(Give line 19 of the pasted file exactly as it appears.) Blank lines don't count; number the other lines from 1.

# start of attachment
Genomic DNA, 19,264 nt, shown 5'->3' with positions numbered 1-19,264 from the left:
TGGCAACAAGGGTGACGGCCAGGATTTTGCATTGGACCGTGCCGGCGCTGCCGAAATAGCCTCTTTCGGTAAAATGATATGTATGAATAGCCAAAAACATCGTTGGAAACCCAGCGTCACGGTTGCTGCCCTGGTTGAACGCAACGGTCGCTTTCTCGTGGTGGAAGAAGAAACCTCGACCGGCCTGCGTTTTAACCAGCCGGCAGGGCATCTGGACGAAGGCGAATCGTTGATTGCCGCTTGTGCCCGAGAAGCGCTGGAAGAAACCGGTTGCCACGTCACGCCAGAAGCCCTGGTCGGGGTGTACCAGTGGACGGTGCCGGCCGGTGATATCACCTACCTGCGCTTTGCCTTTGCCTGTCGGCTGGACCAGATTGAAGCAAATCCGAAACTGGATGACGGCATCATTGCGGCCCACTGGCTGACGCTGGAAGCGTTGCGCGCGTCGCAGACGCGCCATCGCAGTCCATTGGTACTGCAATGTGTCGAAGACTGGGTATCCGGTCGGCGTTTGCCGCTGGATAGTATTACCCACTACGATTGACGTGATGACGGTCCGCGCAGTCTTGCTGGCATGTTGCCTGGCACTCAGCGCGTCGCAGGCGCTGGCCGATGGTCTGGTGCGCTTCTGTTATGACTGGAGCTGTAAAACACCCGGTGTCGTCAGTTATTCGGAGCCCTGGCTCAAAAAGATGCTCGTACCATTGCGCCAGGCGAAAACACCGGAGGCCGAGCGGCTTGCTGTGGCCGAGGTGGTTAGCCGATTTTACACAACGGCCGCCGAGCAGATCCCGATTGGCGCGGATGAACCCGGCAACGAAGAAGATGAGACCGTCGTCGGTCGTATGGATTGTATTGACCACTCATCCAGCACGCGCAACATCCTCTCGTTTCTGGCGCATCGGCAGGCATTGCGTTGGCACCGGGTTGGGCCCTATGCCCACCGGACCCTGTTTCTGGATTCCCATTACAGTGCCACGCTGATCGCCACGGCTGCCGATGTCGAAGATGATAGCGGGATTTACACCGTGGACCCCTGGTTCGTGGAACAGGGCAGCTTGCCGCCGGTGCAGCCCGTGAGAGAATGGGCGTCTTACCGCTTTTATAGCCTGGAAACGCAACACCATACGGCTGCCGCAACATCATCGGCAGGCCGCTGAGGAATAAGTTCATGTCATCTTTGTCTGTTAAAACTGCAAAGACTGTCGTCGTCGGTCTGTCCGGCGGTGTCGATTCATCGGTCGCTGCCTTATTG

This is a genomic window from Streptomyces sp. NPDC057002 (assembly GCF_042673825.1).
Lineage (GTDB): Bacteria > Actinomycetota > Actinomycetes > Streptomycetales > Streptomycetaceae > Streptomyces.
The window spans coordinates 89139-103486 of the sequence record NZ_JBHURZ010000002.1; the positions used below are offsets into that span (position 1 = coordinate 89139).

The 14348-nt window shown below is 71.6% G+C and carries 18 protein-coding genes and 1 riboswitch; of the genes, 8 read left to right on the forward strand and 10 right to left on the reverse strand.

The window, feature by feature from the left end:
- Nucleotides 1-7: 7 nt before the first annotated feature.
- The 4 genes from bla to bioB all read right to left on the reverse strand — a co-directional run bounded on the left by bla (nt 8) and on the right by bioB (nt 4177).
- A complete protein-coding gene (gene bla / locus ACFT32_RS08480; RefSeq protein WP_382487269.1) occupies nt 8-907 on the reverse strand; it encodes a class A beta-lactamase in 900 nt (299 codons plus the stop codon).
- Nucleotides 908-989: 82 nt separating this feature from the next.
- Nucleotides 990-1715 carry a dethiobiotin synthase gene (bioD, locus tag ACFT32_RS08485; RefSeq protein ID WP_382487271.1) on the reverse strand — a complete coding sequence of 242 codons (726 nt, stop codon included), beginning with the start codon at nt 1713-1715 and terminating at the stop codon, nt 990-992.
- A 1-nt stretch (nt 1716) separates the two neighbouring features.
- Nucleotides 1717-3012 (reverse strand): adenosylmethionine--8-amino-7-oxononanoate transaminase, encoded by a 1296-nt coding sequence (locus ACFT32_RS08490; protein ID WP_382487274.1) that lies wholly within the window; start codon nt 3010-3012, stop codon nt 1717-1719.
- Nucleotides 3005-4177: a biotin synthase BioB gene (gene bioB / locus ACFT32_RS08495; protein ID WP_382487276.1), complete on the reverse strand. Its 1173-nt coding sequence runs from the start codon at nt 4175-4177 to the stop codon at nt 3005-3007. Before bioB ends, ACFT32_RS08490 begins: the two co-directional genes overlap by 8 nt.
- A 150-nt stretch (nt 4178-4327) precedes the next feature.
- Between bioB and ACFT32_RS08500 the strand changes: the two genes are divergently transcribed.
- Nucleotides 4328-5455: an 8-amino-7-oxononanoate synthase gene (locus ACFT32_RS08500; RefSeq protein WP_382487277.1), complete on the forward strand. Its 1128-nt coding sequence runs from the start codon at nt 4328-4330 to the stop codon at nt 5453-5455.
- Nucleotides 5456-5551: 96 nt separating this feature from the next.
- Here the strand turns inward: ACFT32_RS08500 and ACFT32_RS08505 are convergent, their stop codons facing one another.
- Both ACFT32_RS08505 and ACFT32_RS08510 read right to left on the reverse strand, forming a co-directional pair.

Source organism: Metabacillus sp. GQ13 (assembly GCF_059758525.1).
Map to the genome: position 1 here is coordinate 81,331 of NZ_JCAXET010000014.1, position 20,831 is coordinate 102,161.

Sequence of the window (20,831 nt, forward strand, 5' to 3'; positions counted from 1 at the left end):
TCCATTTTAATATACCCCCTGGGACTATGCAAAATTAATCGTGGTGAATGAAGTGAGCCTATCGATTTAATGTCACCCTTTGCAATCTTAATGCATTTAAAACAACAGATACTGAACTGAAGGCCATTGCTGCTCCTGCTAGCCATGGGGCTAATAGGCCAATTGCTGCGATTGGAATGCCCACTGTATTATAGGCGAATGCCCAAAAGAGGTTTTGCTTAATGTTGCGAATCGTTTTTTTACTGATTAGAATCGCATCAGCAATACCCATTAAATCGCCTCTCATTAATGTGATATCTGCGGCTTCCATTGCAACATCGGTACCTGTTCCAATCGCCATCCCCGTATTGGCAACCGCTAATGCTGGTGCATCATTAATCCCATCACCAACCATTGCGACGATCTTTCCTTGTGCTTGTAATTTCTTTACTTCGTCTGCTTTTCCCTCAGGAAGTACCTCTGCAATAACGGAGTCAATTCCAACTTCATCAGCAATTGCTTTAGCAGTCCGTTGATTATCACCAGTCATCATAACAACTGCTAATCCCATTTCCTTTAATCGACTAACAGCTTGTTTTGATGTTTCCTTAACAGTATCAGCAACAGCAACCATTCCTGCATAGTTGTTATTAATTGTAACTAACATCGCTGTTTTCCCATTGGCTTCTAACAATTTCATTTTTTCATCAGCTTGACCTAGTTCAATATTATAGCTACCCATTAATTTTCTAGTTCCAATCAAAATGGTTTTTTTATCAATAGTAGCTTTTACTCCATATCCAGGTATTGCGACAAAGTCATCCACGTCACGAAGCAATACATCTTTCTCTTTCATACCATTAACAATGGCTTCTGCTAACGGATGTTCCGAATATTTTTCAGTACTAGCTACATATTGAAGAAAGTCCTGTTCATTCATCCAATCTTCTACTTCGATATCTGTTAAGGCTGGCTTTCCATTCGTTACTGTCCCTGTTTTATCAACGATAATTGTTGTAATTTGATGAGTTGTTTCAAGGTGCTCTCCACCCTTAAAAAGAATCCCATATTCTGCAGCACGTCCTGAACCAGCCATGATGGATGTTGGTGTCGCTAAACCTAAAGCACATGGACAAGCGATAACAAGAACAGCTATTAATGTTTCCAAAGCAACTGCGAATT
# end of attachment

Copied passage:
- Nucleotides 5456-5551: 96 nt separating this feature from the next.